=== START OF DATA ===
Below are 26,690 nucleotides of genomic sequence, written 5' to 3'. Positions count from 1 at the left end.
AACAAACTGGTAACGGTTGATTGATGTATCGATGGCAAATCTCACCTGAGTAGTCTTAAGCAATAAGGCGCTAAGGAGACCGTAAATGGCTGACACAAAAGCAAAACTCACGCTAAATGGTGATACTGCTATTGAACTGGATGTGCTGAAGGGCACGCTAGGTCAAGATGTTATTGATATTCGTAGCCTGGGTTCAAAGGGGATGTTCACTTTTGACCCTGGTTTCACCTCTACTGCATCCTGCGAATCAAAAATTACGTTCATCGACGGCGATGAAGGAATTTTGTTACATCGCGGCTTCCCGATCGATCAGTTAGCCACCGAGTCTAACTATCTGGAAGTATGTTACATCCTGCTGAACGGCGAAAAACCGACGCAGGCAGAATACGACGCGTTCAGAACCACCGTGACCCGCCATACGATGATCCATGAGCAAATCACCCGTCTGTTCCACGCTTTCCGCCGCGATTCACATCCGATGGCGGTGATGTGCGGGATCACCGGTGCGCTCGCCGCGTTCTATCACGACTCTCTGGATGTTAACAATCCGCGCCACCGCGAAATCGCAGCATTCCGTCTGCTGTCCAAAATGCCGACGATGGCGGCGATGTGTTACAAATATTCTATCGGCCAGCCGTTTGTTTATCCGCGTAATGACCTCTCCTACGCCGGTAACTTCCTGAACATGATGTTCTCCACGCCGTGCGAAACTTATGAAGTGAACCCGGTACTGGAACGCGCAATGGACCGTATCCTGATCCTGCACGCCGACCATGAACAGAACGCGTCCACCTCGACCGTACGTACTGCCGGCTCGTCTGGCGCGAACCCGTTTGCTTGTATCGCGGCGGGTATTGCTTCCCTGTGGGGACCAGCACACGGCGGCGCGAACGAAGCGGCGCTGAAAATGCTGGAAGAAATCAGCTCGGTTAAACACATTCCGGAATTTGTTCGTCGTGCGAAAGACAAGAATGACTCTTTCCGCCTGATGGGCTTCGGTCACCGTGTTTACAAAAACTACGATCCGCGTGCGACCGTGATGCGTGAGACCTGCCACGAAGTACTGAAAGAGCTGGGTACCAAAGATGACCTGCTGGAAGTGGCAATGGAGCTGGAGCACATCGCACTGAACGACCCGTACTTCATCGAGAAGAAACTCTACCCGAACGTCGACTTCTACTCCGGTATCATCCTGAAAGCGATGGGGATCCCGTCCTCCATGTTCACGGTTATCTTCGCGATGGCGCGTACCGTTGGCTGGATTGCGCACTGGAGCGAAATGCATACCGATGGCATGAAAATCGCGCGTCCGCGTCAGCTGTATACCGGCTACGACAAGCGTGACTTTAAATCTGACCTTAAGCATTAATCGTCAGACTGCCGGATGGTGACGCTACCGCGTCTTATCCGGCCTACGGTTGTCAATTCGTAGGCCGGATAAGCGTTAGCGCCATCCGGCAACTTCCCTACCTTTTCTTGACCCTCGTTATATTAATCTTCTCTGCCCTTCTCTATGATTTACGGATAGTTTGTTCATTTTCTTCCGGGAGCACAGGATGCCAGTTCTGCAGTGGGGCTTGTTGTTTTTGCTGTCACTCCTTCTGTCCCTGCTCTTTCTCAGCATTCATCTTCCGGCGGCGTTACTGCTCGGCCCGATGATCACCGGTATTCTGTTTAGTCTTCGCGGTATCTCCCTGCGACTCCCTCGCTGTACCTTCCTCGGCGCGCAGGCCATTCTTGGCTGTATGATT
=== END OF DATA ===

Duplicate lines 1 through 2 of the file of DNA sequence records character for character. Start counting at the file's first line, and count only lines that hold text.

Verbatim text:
Below are 26,690 nucleotides of genomic sequence, written 5' to 3'. Positions count from 1 at the left end.
AACAAACTGGTAACGGTTGATTGATGTATCGATGGCAAATCTCACCTGAGTAGTCTTAAGCAATAAGGCGCTAAGGAGACCGTAAATGGCTGACACAAAAGCAAAACTCACGCTAAATGGTGATACTGCTATTGAACTGGATGTGCTGAAGGGCACGCTAGGTCAAGATGTTATTGATATTCGTAGCCTGGGTTCAAAGGGGATGTTCACTTTTGACCCTGGTTTCACCTCTACTGCATCCTGCGAATCAAAAATTACGTTCATCGACGGCGATGAAGGAATTTTGTTACATCGCGGCTTCCCGATCGATCAGTTAGCCACCGAGTCTAACTATCTGGAAGTATGTTACATCCTGCTGAACGGCGAAAAACCGACGCAGGCAGAATACGACGCGTTCAGAACCACCGTGACCCGCCATACGATGATCCATGAGCAAATCACCCGTCTGTTCCACGCTTTCCGCCGCGATTCACATCCGATGGCGGTGATGTGCGGGATCACCGGTGCGCTCGCCGCGTTCTATCACGACTCTCTGGATGTTAACAATCCGCGCCACCGCGAAATCGCAGCATTCCGTCTGCTGTCCAAAATGCCGACGATGGCGGCGATGTGTTACAAATATTCTATCGGCCAGCCGTTTGTTTATCCGCGTAATGACCTCTCCTACGCCGGTAACTTCCTGAACATGATGTTCTCCACGCCGTGCGAAACTTATGAAGTGAACCCGGTACTGGAACGCGCAATGGACCGTATCCTGATCCTGCACGCCGACCATGAACAGAACGCGTCCACCTCGACCGTACGTACTGCCGGCTCGTCTGGCGCGAACCCGTTTGCTTGTATCGCGGCGGGTATTGCTTCCCTGTGGGGACCAGCACACGGCGGCGCGAACGAAGCGGCGCTGAAAATGCTGGAAGAAATCAGCTCGGTTAAACACATTCCGGAATTTGTTCGTCGTGCGAAAGACAAGAATGACTCTTTCCGCCTGATGGGCTTCGGTCACCGTGTTTACAAAAACTACGATCCGCGTGCGACCGTGATGCGTGAGACCTGCCACGAAGTACTGAAAGAGCTGGGTACCAAAGATGACCTGCTGGAAGTGGCAATGGAGCTGGAGCACATCGCACTGAACGACCCGTACTTCATCGAGAAGAAACTCTACCCGAACGTCGACTTCTACTCCGGTATCATCCTGAAAGCGATGGGGATCCCGTCCTCCATGTTCACGGTTATCTTCGCGATGGCGCGTACCGTTGGCTGGATTGCGCACTGGAGCGAAATGCATACCGATGGCATGAAAATCGCGCGTCCGCGTCAGCTGTATACCGGCTACGACAAGCGTGACTTTAAATCTGACCTTAAGCATTAATCGTCAGACTGCCGGATGGTGACGCTACCGCGTCTTATCCGGCCTACGGTTGTCAATTCGTAGGCCGGATAAGCGTTAGCGCCATCCGGCAACTTCCCTACCTTTTCTTGACCCTCGTTATATTAATCTTCTCTGCCCTTCTCTATGATTTACGGATAGTTTGTTCATTTTCTTCCGGGAGCACAGGATGCCAGTTCTGCAGTGGGGCTTGTTGTTTTTGCTGTCACTCCTTCTGTCCCTGCTCTTTCTCAGCATTCATCTTCCGGCGGCGTTACTGCTCGGCCCGATGATCACCGGTATTCTGTTTAGTCTTCGCGGTATCTCCCTGCGACTCCCTCGCTGTACCTTCCTCGGCGCGCAGGCCATTCTTGGCTGTATGATT